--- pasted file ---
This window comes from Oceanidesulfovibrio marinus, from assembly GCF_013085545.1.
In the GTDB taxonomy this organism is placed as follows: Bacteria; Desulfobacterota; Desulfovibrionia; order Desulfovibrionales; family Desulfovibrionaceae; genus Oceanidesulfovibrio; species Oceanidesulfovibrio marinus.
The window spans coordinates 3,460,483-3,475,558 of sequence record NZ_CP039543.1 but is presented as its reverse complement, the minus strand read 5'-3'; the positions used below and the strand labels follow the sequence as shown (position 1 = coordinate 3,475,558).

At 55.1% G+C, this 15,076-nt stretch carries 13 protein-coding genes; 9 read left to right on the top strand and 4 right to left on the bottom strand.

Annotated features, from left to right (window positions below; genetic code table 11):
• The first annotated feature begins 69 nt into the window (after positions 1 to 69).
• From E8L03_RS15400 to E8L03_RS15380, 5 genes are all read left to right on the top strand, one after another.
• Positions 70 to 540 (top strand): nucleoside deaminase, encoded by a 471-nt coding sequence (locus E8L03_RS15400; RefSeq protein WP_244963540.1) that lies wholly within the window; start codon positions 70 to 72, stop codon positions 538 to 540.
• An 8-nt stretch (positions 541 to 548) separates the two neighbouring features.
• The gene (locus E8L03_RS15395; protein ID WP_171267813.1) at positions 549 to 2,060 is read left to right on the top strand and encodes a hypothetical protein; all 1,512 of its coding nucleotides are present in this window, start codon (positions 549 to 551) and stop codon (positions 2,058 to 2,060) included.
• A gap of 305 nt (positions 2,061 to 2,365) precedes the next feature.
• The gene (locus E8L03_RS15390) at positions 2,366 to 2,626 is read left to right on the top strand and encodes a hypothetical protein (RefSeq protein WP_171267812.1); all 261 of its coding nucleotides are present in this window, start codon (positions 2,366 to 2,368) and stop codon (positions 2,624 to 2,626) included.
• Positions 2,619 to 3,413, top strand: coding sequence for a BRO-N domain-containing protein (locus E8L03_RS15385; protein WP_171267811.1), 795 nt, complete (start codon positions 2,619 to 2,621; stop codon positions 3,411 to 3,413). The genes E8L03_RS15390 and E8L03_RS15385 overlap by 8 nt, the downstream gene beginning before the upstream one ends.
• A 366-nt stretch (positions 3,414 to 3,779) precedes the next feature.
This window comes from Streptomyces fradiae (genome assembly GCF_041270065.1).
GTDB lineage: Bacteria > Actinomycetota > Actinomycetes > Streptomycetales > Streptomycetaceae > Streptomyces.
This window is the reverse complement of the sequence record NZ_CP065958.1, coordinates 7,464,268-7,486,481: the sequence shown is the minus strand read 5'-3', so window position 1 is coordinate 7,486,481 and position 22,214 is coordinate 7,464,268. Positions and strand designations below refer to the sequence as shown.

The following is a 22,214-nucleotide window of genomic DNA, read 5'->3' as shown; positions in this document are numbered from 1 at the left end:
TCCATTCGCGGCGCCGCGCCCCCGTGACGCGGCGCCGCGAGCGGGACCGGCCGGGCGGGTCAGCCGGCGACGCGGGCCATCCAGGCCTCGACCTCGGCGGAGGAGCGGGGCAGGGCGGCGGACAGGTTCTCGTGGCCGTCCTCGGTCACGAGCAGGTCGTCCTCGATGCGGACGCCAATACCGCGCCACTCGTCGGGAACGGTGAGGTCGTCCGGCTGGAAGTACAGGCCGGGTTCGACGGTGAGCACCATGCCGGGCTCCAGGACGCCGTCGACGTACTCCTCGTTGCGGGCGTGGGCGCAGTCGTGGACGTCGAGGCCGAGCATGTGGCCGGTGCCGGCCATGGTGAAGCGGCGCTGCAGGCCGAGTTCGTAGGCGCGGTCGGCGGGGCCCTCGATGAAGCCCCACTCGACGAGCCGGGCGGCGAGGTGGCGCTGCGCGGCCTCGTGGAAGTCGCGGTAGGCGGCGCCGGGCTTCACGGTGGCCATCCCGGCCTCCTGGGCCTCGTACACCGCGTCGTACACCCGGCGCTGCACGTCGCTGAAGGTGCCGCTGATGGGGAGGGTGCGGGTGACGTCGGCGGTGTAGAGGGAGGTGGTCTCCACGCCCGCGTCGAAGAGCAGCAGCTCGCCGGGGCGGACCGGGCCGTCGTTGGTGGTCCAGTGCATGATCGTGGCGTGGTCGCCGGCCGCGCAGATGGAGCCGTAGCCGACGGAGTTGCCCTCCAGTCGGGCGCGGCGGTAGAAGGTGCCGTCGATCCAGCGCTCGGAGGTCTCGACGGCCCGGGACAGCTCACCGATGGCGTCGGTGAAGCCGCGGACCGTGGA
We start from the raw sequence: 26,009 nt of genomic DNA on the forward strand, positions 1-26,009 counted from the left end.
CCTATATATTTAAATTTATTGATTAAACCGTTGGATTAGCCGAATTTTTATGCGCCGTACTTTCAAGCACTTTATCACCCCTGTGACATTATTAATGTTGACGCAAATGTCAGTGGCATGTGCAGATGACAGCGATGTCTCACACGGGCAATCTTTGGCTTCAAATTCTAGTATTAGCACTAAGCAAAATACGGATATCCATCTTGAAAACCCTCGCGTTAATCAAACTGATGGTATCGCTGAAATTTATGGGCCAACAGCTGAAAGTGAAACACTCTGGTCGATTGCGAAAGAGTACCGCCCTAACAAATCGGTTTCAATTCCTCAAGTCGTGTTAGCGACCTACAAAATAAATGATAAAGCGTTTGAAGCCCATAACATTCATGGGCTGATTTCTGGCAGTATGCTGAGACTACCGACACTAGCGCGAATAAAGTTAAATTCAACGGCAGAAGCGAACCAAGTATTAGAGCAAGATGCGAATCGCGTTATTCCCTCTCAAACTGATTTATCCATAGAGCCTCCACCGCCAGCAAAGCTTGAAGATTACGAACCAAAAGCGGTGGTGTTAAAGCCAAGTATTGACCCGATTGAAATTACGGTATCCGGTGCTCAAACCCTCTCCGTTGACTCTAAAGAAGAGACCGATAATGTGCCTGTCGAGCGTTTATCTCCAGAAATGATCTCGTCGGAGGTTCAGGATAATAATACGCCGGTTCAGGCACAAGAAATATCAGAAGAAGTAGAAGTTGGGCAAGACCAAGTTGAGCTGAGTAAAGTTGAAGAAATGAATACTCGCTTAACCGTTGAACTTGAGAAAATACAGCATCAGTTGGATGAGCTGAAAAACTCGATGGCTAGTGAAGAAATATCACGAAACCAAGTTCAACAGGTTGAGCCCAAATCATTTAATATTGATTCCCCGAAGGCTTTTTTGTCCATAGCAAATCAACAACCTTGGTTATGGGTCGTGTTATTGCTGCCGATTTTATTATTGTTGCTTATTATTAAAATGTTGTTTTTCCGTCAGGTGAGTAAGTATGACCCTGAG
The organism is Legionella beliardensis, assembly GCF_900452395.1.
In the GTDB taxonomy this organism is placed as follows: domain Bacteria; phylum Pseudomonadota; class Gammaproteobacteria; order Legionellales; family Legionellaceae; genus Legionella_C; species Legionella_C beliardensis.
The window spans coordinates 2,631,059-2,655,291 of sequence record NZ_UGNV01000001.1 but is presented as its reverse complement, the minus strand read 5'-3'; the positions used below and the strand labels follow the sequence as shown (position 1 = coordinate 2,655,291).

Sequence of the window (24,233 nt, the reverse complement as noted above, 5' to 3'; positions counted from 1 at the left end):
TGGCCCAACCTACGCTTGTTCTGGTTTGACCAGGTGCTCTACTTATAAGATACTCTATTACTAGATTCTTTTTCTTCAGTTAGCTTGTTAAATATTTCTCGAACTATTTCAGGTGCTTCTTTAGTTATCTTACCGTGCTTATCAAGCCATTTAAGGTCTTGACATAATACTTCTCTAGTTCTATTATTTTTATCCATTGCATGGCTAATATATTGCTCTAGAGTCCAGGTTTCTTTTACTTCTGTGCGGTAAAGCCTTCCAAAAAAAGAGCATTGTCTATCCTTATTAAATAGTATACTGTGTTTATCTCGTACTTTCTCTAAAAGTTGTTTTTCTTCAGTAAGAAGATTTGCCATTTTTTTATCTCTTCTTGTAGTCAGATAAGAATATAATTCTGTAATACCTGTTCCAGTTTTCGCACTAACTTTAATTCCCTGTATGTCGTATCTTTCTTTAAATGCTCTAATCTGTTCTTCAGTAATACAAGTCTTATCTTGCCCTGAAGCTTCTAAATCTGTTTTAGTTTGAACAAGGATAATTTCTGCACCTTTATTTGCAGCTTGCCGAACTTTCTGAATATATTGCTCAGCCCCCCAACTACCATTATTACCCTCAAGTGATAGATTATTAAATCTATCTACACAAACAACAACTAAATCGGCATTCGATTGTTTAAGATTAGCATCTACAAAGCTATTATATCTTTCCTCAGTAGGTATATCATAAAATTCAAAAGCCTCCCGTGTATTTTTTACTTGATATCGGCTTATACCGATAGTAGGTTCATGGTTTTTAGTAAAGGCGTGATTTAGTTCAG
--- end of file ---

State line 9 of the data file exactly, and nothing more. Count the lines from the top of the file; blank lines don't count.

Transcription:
• An 8-nt stretch (positions 541 to 548) separates the two neighbouring features.